The suicide of a successful Chinese-American software engineer at Paypal has prompted some Chinese students to reconsider whether they should live and work in California’s Silicon Valley.
Forty-year-old Qinggen Wang, a principal software engineer with the online e-commerce company headquartered in San Jose, took his life in April, leaving behind his wife and two kids.
News of the suicide shocked the Bay Area Chinese-American community and sparked discussions in China’s blogosphere, where students who had planned to find jobs in Silicon Valley after graduating now say Wang’s suicide has made them reconsider their job plans; and parents say the tragedy makes them more hesitant to send their kids to the United States.
A 'Chemistry Genius'
Wang was born in China's Haian County of Jiangsu Province, got good grades in high school, and became well known in China after winning the gold medal in the International Chemistry Olympiad in 1990. He came to United States after finishing his bachelor's degree in chemistry, and was accepted into Stanford University, where he graduated with a Master’s degree in computer technology and a PhD in chemistry.
Wang began his career as a software engineer with deCarta, an online mapping service. He later joined Paypal in 2004 and rose to the position of principal software engineer three years later.
Wang's high school teacher Dachin Wang told Hong Kong-based TV station Phoenix Television, "Qinggen Wang had visited me in 2010. He told me that he now works in the high-tech industry instead of the chemistry field because the pay is better."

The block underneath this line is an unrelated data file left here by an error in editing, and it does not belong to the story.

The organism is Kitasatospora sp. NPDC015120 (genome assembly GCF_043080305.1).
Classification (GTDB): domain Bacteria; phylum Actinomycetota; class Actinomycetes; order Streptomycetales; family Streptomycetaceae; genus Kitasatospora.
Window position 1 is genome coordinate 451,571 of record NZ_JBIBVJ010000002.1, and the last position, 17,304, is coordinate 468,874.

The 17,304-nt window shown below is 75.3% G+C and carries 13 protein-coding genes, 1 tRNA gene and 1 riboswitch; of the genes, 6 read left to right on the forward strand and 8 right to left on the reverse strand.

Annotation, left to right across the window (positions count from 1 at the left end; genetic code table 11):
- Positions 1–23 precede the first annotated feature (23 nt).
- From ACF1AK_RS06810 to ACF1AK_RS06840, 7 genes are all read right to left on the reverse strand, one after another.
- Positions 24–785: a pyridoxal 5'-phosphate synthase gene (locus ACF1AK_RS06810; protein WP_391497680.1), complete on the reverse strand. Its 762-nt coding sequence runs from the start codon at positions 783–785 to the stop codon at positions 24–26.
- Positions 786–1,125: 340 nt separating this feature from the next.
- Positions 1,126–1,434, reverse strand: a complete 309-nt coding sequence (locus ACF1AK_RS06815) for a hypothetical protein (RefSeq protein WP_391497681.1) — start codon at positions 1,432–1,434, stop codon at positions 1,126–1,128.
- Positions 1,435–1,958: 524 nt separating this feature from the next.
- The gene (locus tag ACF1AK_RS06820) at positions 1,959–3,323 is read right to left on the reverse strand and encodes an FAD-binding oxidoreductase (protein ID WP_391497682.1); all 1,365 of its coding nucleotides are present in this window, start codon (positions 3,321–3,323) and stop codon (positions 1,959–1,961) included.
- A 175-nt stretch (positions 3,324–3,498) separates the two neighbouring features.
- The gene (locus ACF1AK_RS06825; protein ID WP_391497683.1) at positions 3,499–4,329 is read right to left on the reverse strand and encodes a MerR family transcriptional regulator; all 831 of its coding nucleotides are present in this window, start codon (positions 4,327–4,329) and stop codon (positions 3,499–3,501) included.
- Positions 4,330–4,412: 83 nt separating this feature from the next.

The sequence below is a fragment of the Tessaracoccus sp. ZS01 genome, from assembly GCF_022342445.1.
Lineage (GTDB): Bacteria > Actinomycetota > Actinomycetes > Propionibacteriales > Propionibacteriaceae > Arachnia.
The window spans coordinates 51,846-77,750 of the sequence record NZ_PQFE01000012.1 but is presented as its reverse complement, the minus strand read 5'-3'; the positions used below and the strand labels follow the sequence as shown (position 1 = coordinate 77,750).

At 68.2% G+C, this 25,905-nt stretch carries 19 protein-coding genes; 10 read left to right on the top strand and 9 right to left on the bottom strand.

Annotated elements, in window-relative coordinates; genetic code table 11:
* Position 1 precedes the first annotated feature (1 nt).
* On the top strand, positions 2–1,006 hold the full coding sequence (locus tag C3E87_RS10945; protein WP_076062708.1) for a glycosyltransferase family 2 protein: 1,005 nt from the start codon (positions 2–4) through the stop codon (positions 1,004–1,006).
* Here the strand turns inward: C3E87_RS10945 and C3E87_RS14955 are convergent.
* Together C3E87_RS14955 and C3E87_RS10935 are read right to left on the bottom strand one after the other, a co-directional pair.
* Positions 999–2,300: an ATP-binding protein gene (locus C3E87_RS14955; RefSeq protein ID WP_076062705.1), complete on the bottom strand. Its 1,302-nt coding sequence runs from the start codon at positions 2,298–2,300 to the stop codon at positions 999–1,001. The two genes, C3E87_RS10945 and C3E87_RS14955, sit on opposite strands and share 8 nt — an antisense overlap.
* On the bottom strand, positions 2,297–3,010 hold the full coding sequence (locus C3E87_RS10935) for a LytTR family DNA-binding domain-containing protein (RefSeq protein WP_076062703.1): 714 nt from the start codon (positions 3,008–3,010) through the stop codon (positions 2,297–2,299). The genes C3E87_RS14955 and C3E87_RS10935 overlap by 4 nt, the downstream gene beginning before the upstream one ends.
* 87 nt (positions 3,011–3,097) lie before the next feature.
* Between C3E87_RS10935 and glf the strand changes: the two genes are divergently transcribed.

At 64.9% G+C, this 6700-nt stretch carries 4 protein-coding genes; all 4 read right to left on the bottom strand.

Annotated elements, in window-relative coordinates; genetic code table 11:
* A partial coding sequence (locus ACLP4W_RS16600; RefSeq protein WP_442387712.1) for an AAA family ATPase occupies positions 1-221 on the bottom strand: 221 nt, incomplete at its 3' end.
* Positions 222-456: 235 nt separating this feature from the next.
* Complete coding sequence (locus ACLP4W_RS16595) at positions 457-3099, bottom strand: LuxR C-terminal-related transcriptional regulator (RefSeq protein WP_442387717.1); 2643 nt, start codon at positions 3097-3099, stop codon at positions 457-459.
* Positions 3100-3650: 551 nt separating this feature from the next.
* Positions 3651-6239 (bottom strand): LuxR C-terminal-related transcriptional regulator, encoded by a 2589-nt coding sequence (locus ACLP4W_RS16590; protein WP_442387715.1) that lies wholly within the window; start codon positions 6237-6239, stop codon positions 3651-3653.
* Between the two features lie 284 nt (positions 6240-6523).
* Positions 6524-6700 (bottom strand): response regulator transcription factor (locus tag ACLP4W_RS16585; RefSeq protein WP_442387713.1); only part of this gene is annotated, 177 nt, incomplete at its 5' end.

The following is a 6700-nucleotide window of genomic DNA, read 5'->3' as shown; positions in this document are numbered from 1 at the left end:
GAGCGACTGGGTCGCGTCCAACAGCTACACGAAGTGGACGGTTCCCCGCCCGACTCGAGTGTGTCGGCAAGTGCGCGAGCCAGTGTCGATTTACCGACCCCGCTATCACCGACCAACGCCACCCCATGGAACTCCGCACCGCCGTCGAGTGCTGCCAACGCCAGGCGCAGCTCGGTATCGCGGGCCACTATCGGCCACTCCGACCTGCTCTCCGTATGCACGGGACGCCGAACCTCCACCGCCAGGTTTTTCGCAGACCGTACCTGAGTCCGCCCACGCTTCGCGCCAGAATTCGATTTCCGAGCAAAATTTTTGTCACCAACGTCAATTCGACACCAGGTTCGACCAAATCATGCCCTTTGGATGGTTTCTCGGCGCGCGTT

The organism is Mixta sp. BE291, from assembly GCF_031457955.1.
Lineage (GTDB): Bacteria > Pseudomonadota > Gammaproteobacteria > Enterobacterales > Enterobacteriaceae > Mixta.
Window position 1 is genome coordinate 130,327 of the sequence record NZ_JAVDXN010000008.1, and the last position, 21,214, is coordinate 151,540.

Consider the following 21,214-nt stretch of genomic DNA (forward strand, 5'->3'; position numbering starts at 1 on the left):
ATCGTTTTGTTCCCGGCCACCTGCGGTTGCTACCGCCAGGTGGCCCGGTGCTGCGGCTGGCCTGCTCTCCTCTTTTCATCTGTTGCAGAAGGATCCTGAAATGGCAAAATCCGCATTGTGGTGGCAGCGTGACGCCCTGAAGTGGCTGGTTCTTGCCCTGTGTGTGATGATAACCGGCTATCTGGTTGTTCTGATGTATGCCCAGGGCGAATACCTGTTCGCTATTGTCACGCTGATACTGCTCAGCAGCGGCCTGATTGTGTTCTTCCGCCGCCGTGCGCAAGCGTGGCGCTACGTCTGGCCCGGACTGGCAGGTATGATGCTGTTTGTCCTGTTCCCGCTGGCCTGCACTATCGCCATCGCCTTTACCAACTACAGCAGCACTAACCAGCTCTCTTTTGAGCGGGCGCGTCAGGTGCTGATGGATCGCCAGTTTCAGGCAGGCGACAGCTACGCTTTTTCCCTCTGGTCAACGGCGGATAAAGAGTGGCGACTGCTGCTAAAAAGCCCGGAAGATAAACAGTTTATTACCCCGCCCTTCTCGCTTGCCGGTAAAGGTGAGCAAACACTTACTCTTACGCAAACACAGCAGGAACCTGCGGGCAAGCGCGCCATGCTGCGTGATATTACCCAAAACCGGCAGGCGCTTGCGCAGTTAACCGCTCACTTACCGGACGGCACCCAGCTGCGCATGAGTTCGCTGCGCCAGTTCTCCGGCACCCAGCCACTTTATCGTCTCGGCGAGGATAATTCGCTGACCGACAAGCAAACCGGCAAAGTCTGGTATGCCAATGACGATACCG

"Qinggen Wang's talent and passion were in chemistry,” Wang said. “It was sad to see a chemistry genius give up his talent and passion just because he needs to make a living in a foreign country. Wang may have had a happier life if he had come back to China and worked in a field related to chemistry."
On China's blogosphere, many netizens also questioned why Wang worked as an engineer instead of in chemistry.
Many bloggers speculated that Wang had given up on his passion and that led to his unhappiness.
"Wang is an example that reflects the immigrants' dilemma: If they want to earn good money, they might have to give up their passion and persue another career. However, if they insist on staying with their passion, they risk having to work in a lower level job position after graduating," international student Guang Ming Qian wrote on Xici Net, a Nanjing-based blog.
Another international student who works in the United States agreed, posting on BBS VOICE, one of the largest microblogging websites in China, "I see many Chinese international students who may not find jobs or salaries that match their academic backgrounds/ skills/ degrees. I am now reconsidering if there are better options in my hometown in China."
Some Chinese parents, meanwhile, say their concerns for their children's safety could make them reconsider whether to send their kids to the United States.
Although they believe their children get a better education here, some are hesitant to send them to the United States because they say the pressures and difficulties are unpredictable.